4.    Malcolm Gladwell’s – The Tipping Point

The magic moment when an idea, trend, or social behavior passes a threshold, tips, and takes off like wildfire is known as the tipping point. A little but precisely targeted push can result in new product popularity, fashion trends, or a decline in crime, just as one sick person can start an epidemic of the flu.

This critically praised blockbuster by Malcolm Gladwell, in which he analyzes and clarifies the tipping point phenomena, is already altering how people think about marketing goods and spreading ideas.

5.    Simon Sinek’s – Start with Why

Simon Sinek found that the most influential leaders in the world all perceive, act, and communicate in the same way—and this is the precise opposite of how everyone else thinks, acts, and communicates.

This powerful concept, which Sinek refers to as The Golden Circle, offers a foundation upon which organizations, movements, and individuals can be inspired. And WHY is where it all begins.

Few organizations can properly describe their reasons for doing what they do, but most can explain what they do and their means of doing it. Money or profit is never the WHY; those are always the consequences.

WHAT is the purpose of your organization? WHY does it act in a certain way? WHY do customers truly choose to do business with one company or another? WHY do certain leaders have people’s loyalty while others don’t?

WHY is effective in politics, nonprofit organizations, and small and large businesses. Starting with WHY prevents manipulation and instead inspires. And those who adhere to them do not do so out of obligation; rather, they do it voluntarily.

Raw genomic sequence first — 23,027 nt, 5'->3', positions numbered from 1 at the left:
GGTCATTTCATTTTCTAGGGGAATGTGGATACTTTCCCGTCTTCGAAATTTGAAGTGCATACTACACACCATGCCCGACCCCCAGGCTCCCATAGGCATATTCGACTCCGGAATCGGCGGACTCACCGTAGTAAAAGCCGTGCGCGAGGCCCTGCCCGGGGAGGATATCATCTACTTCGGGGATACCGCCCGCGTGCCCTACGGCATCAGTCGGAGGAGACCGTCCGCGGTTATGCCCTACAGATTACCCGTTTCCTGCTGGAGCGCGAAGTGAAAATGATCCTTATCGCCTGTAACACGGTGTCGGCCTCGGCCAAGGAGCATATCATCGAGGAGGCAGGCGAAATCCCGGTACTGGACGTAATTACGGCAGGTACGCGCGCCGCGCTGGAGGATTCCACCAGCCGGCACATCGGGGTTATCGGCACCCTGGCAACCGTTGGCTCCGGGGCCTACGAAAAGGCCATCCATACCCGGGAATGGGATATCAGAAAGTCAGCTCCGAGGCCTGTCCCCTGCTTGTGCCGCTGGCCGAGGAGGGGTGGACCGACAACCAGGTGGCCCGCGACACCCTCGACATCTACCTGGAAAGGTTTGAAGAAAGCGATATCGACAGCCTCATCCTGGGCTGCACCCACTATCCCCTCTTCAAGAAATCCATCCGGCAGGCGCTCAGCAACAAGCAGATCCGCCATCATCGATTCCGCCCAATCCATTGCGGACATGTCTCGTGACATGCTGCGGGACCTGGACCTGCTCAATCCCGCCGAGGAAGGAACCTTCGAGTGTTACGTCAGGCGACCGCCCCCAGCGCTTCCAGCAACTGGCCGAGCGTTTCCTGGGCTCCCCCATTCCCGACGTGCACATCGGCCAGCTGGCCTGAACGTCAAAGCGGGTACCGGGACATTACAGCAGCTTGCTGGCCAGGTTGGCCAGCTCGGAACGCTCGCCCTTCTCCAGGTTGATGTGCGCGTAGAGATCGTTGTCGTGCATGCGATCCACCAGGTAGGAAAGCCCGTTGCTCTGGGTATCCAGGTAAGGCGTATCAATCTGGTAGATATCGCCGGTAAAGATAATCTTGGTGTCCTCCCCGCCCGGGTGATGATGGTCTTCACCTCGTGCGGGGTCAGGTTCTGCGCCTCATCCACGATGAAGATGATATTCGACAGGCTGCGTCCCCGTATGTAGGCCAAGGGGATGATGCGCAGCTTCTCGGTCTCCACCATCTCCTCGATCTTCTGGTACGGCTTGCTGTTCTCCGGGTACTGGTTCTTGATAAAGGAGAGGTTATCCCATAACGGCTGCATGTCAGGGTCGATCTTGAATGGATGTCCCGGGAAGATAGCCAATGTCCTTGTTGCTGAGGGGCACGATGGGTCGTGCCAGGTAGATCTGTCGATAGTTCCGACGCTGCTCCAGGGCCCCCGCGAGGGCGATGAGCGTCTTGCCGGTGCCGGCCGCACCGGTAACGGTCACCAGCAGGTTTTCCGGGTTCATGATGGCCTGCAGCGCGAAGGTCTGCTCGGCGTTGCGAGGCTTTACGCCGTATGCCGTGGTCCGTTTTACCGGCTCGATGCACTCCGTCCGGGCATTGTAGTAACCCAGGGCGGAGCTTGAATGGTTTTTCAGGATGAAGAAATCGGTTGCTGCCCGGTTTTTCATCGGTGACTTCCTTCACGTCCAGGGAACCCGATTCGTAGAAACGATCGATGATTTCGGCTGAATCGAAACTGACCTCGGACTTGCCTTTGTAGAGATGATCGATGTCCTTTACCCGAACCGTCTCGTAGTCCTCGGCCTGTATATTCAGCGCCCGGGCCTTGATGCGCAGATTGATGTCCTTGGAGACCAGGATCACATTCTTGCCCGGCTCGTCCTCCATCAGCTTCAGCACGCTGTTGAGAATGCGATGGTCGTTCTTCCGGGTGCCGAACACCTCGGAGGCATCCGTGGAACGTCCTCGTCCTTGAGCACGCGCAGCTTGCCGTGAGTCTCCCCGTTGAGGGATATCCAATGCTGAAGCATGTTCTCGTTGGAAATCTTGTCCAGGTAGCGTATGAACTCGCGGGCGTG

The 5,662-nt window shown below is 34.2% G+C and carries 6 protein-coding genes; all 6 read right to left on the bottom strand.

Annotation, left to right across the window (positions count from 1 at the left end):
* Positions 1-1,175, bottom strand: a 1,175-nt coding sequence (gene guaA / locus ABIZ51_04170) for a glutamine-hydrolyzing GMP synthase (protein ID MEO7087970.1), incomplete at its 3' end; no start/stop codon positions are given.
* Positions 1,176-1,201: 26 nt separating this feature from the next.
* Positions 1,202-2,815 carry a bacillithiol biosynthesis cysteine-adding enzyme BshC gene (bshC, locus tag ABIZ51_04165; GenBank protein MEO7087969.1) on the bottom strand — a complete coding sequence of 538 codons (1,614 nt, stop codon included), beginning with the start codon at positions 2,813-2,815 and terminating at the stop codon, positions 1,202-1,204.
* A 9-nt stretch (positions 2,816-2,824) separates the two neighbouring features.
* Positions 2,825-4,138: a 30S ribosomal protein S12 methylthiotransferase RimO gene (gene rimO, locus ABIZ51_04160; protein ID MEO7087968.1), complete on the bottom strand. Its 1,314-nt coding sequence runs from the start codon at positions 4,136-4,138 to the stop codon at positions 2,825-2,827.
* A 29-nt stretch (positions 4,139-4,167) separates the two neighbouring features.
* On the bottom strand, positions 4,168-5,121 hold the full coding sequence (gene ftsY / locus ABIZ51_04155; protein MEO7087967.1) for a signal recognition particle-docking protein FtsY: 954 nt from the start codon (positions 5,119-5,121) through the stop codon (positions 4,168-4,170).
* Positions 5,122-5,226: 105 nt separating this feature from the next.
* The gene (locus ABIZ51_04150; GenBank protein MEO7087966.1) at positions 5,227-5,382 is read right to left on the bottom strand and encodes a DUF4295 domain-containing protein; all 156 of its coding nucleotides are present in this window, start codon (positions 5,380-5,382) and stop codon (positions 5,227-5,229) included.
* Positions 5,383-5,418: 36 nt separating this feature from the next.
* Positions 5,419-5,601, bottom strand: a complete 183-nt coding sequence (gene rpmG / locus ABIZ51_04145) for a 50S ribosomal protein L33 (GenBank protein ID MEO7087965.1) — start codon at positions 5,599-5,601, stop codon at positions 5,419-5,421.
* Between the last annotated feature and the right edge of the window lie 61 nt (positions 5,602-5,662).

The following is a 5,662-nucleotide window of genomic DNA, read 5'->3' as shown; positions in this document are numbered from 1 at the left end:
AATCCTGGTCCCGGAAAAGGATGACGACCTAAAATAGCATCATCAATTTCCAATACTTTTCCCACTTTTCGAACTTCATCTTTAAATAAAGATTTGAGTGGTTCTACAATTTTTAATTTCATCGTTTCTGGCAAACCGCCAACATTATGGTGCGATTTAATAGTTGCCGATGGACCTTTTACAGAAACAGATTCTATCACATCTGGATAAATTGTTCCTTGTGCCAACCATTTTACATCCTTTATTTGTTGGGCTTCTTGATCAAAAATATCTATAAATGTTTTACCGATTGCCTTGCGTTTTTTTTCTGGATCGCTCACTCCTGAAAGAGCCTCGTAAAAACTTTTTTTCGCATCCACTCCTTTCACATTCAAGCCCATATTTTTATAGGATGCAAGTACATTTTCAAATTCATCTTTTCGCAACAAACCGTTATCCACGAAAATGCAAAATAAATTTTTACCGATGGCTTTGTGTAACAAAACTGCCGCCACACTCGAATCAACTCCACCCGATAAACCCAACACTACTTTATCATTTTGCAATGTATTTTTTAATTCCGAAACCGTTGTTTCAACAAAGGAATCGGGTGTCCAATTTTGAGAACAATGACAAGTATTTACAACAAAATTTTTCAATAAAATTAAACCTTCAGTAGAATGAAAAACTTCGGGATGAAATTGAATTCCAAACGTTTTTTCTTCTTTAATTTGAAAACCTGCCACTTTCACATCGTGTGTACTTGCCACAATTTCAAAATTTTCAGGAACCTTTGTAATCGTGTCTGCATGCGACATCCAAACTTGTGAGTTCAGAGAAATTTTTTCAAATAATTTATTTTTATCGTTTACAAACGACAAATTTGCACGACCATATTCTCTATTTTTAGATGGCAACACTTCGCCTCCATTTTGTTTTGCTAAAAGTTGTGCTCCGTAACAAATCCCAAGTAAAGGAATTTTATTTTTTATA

Using a variety of true-life examples, Sinek creates a compelling picture of what it takes to lead and inspire. Anyone looking to inspire others or discover inspiration themselves should read this book.

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6.    Malcolm Gladwell’s – Outliers: The Tale of Success

In this remarkable book, Malcolm Gladwell takes us on an intellectual voyage into the world of “outliers” — the smartest and brightest, the most renowned and successful. He asks what distinguishes high achievers from others.

He responds that we focus too much on the characteristics of successful people and not enough on their origins, including their culture, family, generation, and the unique experiences of their upbringing. He also discusses what makes a great soccer player, why Asians are brilliant at math, and how the Beatles became the best music band.

Brilliant and fascinating, Outliers is a groundbreaking study that simultaneously entertains and enlightens.

7.    By Malcolm Gladwell, Barry Fox, and Irina Henegar’s – Blink: The Power of Thinking Without Thinking

Malcolm Gladwell revolutionized our understanding of the world. He now fundamentally alters how we comprehend the inner world in Blink. The book Blink explores how we make snap decisions that aren’t as straightforward as they first appear. It also explores how we think automatically.

Why do some people make excellent decisions while others continuously fail? Why do some people go with their gut and succeed, while others make mistakes when they follow their instincts?

How do our brains function in the office, school, kitchen, and bedroom? Why is it that the best choices are frequently those that cannot be justified to others?


The books mentioned above offer an array of wisdom and knowledge from various stories and experiences to improve oneself. If you are in the market for some interesting novels about improving yourself, then the listed books are sure to help.

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Dave P
Dave P
Be a little better today than yesterday.